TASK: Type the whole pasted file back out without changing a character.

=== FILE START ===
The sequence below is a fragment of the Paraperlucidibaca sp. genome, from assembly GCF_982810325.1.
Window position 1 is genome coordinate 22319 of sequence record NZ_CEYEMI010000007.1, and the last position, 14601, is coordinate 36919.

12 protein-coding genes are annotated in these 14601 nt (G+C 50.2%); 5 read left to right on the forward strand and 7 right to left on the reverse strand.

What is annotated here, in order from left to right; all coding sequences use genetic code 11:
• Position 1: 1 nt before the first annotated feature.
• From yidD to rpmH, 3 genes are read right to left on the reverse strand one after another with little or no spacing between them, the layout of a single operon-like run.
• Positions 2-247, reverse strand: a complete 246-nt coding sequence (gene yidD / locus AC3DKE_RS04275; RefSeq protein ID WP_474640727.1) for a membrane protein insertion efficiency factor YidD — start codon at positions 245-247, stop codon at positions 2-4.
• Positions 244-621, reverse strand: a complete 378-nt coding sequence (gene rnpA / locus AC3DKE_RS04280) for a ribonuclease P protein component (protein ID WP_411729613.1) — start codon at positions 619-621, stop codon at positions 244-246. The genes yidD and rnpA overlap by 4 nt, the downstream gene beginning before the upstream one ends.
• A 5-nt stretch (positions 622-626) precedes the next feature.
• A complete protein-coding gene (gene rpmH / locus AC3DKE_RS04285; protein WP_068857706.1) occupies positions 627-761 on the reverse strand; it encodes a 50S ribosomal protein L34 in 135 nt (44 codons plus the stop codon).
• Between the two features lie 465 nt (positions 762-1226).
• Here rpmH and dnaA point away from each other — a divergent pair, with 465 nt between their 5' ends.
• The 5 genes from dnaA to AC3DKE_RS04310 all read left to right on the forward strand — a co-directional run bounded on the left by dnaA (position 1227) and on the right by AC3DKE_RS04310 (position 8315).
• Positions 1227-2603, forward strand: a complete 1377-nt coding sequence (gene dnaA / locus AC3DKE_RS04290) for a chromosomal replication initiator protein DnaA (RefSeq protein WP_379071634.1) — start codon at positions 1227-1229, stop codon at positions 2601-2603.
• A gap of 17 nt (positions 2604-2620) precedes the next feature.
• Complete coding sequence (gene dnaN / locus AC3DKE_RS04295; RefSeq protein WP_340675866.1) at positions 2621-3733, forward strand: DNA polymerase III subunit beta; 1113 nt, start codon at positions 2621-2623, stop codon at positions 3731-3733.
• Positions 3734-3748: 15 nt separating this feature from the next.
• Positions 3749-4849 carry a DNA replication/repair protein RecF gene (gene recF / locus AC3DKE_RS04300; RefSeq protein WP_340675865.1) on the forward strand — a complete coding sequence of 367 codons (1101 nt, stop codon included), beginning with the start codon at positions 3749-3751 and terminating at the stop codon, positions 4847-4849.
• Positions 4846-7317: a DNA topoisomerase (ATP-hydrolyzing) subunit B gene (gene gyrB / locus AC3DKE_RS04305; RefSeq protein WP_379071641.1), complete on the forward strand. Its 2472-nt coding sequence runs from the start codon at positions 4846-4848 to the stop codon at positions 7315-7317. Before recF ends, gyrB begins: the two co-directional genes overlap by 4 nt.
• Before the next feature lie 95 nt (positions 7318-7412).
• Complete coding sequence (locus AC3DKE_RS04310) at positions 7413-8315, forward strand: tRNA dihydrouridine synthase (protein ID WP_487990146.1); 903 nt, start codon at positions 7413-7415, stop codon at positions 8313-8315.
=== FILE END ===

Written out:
The sequence below is a fragment of the Paraperlucidibaca sp. genome, from assembly GCF_982810325.1.
Window position 1 is genome coordinate 22319 of sequence record NZ_CEYEMI010000007.1, and the last position, 14601, is coordinate 36919.

12 protein-coding genes are annotated in these 14601 nt (G+C 50.2%); 5 read left to right on the forward strand and 7 right to left on the reverse strand.

What is annotated here, in order from left to right; all coding sequences use genetic code 11:
• Position 1: 1 nt before the first annotated feature.
• From yidD to rpmH, 3 genes are read right to left on the reverse strand one after another with little or no spacing between them, the layout of a single operon-like run.
• Positions 2-247, reverse strand: a complete 246-nt coding sequence (gene yidD / locus AC3DKE_RS04275; RefSeq protein ID WP_474640727.1) for a membrane protein insertion efficiency factor YidD — start codon at positions 245-247, stop codon at positions 2-4.
• Positions 244-621, reverse strand: a complete 378-nt coding sequence (gene rnpA / locus AC3DKE_RS04280) for a ribonuclease P protein component (protein ID WP_411729613.1) — start codon at positions 619-621, stop codon at positions 244-246. The genes yidD and rnpA overlap by 4 nt, the downstream gene beginning before the upstream one ends.
• A 5-nt stretch (positions 622-626) precedes the next feature.
• A complete protein-coding gene (gene rpmH / locus AC3DKE_RS04285; protein WP_068857706.1) occupies positions 627-761 on the reverse strand; it encodes a 50S ribosomal protein L34 in 135 nt (44 codons plus the stop codon).
• Between the two features lie 465 nt (positions 762-1226).
• Here rpmH and dnaA point away from each other — a divergent pair, with 465 nt between their 5' ends.
• The 5 genes from dnaA to AC3DKE_RS04310 all read left to right on the forward strand — a co-directional run bounded on the left by dnaA (position 1227) and on the right by AC3DKE_RS04310 (position 8315).
• Positions 1227-2603, forward strand: a complete 1377-nt coding sequence (gene dnaA / locus AC3DKE_RS04290) for a chromosomal replication initiator protein DnaA (RefSeq protein WP_379071634.1) — start codon at positions 1227-1229, stop codon at positions 2601-2603.
• A gap of 17 nt (positions 2604-2620) precedes the next feature.
• Complete coding sequence (gene dnaN / locus AC3DKE_RS04295; RefSeq protein WP_340675866.1) at positions 2621-3733, forward strand: DNA polymerase III subunit beta; 1113 nt, start codon at positions 2621-2623, stop codon at positions 3731-3733.
• Positions 3734-3748: 15 nt separating this feature from the next.
• Positions 3749-4849 carry a DNA replication/repair protein RecF gene (gene recF / locus AC3DKE_RS04300; RefSeq protein WP_340675865.1) on the forward strand — a complete coding sequence of 367 codons (1101 nt, stop codon included), beginning with the start codon at positions 3749-3751 and terminating at the stop codon, positions 4847-4849.
• Positions 4846-7317: a DNA topoisomerase (ATP-hydrolyzing) subunit B gene (gene gyrB / locus AC3DKE_RS04305; RefSeq protein WP_379071641.1), complete on the forward strand. Its 2472-nt coding sequence runs from the start codon at positions 4846-4848 to the stop codon at positions 7315-7317. Before recF ends, gyrB begins: the two co-directional genes overlap by 4 nt.
• Before the next feature lie 95 nt (positions 7318-7412).
• Complete coding sequence (locus AC3DKE_RS04310) at positions 7413-8315, forward strand: tRNA dihydrouridine synthase (protein ID WP_487990146.1); 903 nt, start codon at positions 7413-7415, stop codon at positions 8313-8315.